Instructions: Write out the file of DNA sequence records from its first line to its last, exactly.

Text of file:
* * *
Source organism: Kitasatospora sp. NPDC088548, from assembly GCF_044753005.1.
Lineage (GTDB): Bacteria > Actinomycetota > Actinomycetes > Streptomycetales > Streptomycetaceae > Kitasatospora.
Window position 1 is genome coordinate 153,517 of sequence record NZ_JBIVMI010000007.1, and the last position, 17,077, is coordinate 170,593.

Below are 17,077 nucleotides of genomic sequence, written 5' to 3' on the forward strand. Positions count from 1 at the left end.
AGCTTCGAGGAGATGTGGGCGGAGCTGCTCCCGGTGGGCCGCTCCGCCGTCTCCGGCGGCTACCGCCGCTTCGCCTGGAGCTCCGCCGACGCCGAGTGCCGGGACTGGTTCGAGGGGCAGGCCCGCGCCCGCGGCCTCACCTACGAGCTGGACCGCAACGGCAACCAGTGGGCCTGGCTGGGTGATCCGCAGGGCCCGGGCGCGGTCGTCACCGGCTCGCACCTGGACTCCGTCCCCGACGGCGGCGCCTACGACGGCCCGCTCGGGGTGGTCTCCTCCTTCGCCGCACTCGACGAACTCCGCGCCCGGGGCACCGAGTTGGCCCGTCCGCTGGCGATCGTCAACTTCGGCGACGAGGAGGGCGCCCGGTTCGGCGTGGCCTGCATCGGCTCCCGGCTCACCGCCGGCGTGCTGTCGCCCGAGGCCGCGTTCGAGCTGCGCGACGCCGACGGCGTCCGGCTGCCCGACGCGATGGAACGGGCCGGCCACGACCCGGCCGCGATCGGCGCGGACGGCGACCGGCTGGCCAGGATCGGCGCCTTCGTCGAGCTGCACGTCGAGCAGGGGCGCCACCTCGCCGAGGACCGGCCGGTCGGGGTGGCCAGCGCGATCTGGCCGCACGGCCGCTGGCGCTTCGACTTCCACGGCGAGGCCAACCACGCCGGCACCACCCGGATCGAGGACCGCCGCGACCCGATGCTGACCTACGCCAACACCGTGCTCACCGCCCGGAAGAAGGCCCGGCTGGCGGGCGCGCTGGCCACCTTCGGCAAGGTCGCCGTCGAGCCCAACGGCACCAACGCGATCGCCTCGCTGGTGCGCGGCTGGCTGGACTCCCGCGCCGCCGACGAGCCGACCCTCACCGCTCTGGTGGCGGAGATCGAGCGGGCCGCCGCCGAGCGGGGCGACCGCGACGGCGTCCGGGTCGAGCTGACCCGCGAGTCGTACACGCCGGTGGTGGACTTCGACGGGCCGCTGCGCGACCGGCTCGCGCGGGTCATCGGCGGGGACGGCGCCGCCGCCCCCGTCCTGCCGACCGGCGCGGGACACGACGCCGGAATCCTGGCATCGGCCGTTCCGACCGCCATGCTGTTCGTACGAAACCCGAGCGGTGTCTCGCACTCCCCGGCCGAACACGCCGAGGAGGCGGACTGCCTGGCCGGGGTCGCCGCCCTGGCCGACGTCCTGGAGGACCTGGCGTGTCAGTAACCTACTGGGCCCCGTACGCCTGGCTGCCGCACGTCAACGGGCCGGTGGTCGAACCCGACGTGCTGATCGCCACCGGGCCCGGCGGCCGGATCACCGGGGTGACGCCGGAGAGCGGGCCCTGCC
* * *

Source organism: Kitasatospora sp. NPDC088548, from assembly GCF_044753005.1.
Lineage (GTDB): Bacteria > Actinomycetota > Actinomycetes > Streptomycetales > Streptomycetaceae > Kitasatospora.
Window position 1 is genome coordinate 153,517 of sequence record NZ_JBIVMI010000007.1, and the last position, 17,077, is coordinate 170,593.

Below are 17,077 nucleotides of genomic sequence, written 5' to 3' on the forward strand. Positions count from 1 at the left end.
AGCTTCGAGGAGATGTGGGCGGAGCTGCTCCCGGTGGGCCGCTCCGCCGTCTCCGGCGGCTACCGCCGCTTCGCCTGGAGCTCCGCCGACGCCGAGTGCCGGGACTGGTTCGAGGGGCAGGCCCGCGCCCGCGGCCTCACCTACGAGCTGGACCGCAACGGCAACCAGTGGGCCTGGCTGGGTGATCCGCAGGGCCCGGGCGCGGTCGTCACCGGCTCGCACCTGGACTCCGTCCCCGACGGCGGCGCCTACGACGGCCCGCTCGGGGTGGTCTCCTCCTTCGCCGCACTCGACGAACTCCGCGCCCGGGGCACCGAGTTGGCCCGTCCGCTGGCGATCGTCAACTTCGGCGACGAGGAGGGCGCCCGGTTCGGCGTGGCCTGCATCGGCTCCCGGCTCACCGCCGGCGTGCTGTCGCCCGAGGCCGCGTTCGAGCTGCGCGACGCCGACGGCGTCCGGCTGCCCGACGCGATGGAACGGGCCGGCCACGACCCGGCCGCGATCGGCGCGGACGGCGACCGGCTGGCCAGGATCGGCGCCTTCGTCGAGCTGCACGTCGAGCAGGGGCGCCACCTCGCCGAGGACCGGCCGGTCGGGGTGGCCAGCGCGATCTGGCCGCACGGCCGCTGGCGCTTCGACTTCCACGGCGAGGCCAACCACGCCGGCACCACCCGGATCGAGGACCGCCGCGACCCGATGCTGACCTACGCCAACACCGTGCTCACCGCCCGGAAGAAGGCCCGGCTGGCGGGCGCGCTGGCCACCTTCGGCAAGGTCGCCGTCGAGCCCAACGGCACCAACGCGATCGCCTCGCTGGTGCGCGGCTGGCTGGACTCCCGCGCCGCCGACGAGCCGACCCTCACCGCTCTGGTGGCGGAGATCGAGCGGGCCGCCGCCGAGCGGGGCGACCGCGACGGCGTCCGGGTCGAGCTGACCCGCGAGTCGTACACGCCGGTGGTGGACTTCGACGGGCCGCTGCGCGACCGGCTCGCGCGGGTCATCGGCGGGGACGGCGCCGCCGCCCCCGTCCTGCCGACCGGCGCGGGACACGACGCCGGAATCCTGGCATCGGCCGTTCCGACCGCCATGCTGTTCGTACGAAACCCGAGCGGTGTCTCGCACTCCCCGGCCGAACACGCCGAGGAGGCGGACTGCCTGGCCGGGGTCGCCGCCCTGGCCGACGTCCTGGAGGACCTGGCGTGTCAGTAACCTACTGGGCCCCGTACGCCTGGCTGCCGCACGTCAACGGGCCGGTGGTCGAACCCGACGTGCTGATCGCCACCGGGCCCGGCGGCCGGATCACCGGGGTGACGCCGGAGAGCGGGCCCTGCC